Etching with hand-colouring, platemark approx 490 x 355mm (19¼ x 13¾"). With letterpress description in French and English. Central fold as issued; uncut sheet.
Open air school in India 'before the house of the Brahmun who teaches'. The accompanying letterpress describes how students learn Sanskrit and 'the vulgar tongue of the country' by writing in the sand and upon banana leaves (shown here), while the master holds a pipe and 'a small bambou which he uses as a ferula'. Other students read documents 'upon the dry leaves of the palm, which, when assembled together, are called Poytas'. From the third volume of Balthazar Solvyns' 'Les Hindoûs'. Solvyns (1760-1824), a Flemish artist who lived in Calcutta from 1791 to 1803, etched a collection of 250 plates documenting various aspects of Calcutta life. The set was first published in Calcutta, where it proved a financial failure, and Solvyns produced another set which he published in Paris after returning to Europe, although again the venture was unsuccessful, probably in part due to its publication at the height of the Napoleonic Wars. Solvyns later returned to Antwerp, where William I appointed him Captain of the Port.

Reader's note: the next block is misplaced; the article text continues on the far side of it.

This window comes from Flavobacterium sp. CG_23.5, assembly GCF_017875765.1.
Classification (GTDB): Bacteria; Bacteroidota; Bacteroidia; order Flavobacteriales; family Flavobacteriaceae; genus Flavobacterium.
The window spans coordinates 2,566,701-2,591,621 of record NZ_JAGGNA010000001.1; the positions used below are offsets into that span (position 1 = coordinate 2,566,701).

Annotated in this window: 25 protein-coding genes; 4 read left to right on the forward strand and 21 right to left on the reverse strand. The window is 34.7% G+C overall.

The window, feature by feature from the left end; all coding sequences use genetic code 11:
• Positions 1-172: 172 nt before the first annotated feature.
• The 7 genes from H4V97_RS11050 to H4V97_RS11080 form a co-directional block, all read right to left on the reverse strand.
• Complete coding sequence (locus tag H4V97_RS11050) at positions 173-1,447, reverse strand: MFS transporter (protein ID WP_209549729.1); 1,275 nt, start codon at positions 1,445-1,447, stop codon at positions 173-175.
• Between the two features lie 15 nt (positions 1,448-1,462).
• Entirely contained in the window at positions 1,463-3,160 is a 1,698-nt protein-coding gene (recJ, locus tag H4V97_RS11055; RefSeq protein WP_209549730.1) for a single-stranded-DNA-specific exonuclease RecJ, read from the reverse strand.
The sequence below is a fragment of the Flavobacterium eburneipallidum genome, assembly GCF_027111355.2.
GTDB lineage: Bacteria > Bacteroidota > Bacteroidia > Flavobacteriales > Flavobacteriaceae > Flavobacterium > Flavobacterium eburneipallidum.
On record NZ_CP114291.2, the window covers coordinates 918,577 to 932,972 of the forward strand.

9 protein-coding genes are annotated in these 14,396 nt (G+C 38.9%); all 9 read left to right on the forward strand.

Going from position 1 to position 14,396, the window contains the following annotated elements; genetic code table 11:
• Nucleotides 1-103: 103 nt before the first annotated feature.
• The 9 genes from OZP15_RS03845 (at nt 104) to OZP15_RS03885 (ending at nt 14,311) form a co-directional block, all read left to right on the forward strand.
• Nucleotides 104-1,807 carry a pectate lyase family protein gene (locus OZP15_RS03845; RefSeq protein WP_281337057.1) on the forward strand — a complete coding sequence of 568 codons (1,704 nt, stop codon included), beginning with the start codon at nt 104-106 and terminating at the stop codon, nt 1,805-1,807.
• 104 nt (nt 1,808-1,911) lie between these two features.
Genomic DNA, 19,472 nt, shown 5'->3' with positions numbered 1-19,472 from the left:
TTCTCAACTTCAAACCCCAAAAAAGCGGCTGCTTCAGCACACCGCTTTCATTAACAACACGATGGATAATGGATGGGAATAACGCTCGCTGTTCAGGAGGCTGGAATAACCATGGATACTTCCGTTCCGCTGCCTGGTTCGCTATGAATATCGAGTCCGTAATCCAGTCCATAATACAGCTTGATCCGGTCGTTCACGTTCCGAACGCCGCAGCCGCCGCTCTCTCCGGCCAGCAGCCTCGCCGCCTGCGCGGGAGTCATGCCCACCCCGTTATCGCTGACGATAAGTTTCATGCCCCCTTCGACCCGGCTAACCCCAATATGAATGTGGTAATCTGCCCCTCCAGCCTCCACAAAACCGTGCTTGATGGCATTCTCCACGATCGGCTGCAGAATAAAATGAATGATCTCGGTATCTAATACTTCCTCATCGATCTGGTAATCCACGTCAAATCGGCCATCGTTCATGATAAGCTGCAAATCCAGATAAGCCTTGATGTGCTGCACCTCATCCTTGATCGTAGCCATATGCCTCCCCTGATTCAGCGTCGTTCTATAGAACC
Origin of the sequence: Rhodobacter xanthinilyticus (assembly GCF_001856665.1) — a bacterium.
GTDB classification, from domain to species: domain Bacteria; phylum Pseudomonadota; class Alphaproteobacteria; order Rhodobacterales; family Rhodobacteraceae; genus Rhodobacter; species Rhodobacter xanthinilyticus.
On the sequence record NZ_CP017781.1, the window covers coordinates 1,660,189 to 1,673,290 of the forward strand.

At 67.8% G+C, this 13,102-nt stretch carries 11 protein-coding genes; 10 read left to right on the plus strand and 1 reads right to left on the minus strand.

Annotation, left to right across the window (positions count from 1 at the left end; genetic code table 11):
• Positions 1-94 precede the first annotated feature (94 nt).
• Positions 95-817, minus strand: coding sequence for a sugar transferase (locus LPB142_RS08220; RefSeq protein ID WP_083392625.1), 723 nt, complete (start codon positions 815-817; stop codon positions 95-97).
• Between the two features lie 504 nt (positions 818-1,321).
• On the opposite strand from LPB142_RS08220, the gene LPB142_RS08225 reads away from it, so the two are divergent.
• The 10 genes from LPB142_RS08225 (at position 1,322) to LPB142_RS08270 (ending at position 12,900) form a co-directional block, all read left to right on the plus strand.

[Ref: 33643] £480.00